Disability and Critical Illness Insurance
While life insurance will protect future payments in the event of death of the payer, what if the payer is unable to continue working because of disability? If the payer is receiving income from employment or self-employment, perhaps you should be negotiating to have a disability insurance policy in place. If the paying spouse becomes disabled and has no other income, that spouse would likely return to court to have the support order varied, resulting in a reduction of support payments. A disability policy would provide him or her with continuing income, enabling them to continue paying.

Use of a critical illness policy could also be considered, which would pay out a lump sum in the event of a serious illness being diagnosed.

Health Insurance
If you are covered by your spouse’s group health insurance plan through his or her employment, this is yet another topic to discuss with your lawyer and financial divorce advisor. Will you continue to have health insurance coverage for you and your children? If your spouse is the parent of your children, continued coverage of the children should be no problem. In addition, certain employer group insurance plans allow an ex-spouse to continue to be covered under the employee’s policy, as long as a new relationship does not commence. Some policies allow continued coverage even if there is a new marriage or common law relationship, if required by a court order. In such cases, the new spouse would not be covered. Of course, coverage could still cease upon employment termination, retirement, death or if the group insurance policy is cancelled by the employer. There are a couple important elements that need to be considered:

    1. Ensure that your ex-spouse does not remove you from his or her policy before the separation agreement is finalized. If you are removed, and you later agree that your coverage should continue, the employer’s policy may not allow you to be added back as a beneficiary because you no longer qualify as a spouse (or because of medical reasons).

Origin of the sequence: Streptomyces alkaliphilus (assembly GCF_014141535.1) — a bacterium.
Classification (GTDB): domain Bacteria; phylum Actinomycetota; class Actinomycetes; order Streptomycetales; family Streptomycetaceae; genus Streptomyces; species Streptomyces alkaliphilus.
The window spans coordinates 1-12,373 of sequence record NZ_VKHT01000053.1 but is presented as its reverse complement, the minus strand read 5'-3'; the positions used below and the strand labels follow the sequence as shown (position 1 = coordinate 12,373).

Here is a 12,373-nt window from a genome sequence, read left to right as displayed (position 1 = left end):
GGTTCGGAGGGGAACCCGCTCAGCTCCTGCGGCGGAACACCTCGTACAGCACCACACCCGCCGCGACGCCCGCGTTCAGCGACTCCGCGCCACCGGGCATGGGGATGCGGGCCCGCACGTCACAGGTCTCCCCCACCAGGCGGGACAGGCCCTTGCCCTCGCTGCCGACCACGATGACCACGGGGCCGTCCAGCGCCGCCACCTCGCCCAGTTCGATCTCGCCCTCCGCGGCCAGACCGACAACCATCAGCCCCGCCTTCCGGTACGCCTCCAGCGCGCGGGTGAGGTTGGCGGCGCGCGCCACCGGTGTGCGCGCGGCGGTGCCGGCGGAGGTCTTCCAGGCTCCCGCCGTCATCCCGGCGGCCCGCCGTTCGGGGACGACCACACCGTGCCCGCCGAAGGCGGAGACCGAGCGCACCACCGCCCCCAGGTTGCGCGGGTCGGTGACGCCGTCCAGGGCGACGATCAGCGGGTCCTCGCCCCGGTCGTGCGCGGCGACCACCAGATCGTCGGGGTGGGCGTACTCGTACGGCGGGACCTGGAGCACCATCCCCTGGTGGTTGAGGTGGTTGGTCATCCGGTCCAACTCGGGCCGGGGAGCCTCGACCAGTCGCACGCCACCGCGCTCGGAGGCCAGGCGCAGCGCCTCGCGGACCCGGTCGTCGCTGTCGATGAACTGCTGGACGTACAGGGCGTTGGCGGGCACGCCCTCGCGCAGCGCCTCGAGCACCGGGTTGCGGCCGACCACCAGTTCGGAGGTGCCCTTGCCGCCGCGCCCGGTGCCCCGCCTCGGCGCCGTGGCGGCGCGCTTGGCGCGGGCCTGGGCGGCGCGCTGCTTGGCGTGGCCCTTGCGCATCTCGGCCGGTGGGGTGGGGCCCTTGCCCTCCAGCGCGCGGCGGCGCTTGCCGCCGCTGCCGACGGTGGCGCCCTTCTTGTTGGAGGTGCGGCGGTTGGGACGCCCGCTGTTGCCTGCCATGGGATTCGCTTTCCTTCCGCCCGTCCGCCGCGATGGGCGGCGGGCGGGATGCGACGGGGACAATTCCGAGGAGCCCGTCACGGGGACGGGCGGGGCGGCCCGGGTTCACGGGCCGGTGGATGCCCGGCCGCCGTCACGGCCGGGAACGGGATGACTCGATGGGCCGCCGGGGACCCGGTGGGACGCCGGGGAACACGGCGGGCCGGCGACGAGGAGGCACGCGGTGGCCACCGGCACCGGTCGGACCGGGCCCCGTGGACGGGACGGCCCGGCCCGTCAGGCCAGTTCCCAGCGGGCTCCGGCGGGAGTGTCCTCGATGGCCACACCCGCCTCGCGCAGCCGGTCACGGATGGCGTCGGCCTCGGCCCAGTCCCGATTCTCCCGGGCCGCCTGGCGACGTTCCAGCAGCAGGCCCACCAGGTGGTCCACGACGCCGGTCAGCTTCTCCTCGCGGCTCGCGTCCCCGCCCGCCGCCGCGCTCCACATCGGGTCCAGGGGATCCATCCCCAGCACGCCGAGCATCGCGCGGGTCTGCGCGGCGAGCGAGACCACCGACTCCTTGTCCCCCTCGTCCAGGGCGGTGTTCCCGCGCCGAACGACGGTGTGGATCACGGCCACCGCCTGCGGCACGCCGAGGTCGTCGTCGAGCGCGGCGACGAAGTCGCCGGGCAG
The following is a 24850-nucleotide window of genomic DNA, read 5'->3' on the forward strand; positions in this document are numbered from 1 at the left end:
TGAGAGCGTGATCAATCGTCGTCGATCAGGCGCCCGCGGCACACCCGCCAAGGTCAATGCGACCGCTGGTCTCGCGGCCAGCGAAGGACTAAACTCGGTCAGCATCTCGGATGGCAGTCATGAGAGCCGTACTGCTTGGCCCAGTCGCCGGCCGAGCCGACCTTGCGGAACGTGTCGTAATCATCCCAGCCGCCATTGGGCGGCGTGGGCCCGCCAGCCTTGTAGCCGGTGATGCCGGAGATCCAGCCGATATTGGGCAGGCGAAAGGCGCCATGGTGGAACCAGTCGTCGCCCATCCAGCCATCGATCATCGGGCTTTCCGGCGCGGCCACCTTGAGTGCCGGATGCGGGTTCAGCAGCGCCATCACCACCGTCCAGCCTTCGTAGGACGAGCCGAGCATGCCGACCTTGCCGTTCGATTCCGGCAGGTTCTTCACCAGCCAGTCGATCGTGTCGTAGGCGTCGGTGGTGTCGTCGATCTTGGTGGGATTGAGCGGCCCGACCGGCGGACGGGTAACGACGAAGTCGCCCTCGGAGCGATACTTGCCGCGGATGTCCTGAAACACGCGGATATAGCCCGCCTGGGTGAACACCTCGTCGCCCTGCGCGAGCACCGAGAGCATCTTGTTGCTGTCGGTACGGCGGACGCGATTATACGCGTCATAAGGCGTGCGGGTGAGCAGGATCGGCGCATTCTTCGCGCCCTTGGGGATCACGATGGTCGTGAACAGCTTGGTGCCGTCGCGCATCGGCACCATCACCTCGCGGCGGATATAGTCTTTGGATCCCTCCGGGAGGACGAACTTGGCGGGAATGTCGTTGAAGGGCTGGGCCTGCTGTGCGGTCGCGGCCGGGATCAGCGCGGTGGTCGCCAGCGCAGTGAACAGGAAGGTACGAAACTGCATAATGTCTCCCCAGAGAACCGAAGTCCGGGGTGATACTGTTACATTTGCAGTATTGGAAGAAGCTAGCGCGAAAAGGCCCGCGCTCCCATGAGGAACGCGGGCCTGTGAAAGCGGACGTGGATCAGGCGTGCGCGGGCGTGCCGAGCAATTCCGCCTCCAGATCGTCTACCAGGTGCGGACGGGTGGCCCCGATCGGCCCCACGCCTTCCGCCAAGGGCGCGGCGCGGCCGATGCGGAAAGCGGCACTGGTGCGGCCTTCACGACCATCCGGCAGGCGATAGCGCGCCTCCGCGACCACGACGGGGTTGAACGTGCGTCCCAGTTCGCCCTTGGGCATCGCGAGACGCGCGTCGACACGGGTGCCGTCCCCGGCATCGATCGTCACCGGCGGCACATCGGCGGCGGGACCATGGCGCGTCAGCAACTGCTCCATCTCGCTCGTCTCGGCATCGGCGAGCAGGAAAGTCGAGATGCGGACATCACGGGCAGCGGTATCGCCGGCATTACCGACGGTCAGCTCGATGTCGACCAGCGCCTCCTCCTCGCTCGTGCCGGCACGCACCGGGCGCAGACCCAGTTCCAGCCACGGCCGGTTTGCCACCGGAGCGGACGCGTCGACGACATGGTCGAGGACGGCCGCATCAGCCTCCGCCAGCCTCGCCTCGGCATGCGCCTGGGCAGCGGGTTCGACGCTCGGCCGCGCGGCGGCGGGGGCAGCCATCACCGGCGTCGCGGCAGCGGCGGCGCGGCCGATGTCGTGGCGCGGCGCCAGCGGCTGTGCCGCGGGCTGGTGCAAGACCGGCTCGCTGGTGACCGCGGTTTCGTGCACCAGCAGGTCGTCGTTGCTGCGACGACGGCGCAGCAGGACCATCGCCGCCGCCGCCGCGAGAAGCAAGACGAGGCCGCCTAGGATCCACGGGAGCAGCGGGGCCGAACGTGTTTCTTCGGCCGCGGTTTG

2. Before negotiating on this issue, obtain an understanding from the plan administrator what options are available because many of these plans differ in some respects. It is no sense negotiating to remain on the plan and find out later that it not allowed.
    3. Even if you to remain on the plan, circumstances may arise that prevent you from continuing to do so, such as remarriage of your ex-spouse or cancellation of the policy by the employer. You may wish to consider purchasing your own insurance policy and build the costs into your support negotiations. Remember that the cost will increase as you age.  Another option is to remain on your ex-spouse’s plan, but purchase a special policy in case you need to purchase it on your own in the future. Medavie Blue Cross offers an “Assured Access” policy. As they state on their website, “Once you qualify medically for this plan, you don’t have to qualify again if you lose your group health benefits.” Your health is assessed at the time you apply for Assured Access, and, of course, you may not qualify even then based on your existing health. If your health is currently okay, “To qualify you must be 64 or under and you must be enrolled in a group health benefits plan for the past 12 consecutive months.” Depending on your age, premiums range from $20 to $27 per month (August 2017) for an individual without dependants.  This is another cost to consider in your budget and in your negotiations.

Insurance is an important factor to consider because it protects you from major financial costs. It can also be expensive, making settlement negotiations difficult. However, understanding the pros and cons of having insurance protection is key. Make sure your legal and financial counsellors deal with this important issue, and that you plan and budget accordingly after reaching a final conclusion.

Blair Corkum, CPA, CA, R.F.P., CFP, CFDS, CLU, CHS holds his Chartered Professional Accountant, Chartered Accountant, Registered Financial Planner, Chartered Financial Divorce Specialist as well as several other financial planning related designations. Blair offers hourly based fee-only personal financial planning, holds no investment or insurance licenses, and receives no commissions or referral fees. This publication should not be construed as legal or investment advice. It is neither a definitive analysis of the law nor a substitute for professional advice which you should obtain before acting on information in this article. Information may change as a result of legislation or regulations issued after this article was written.©Blair Corkum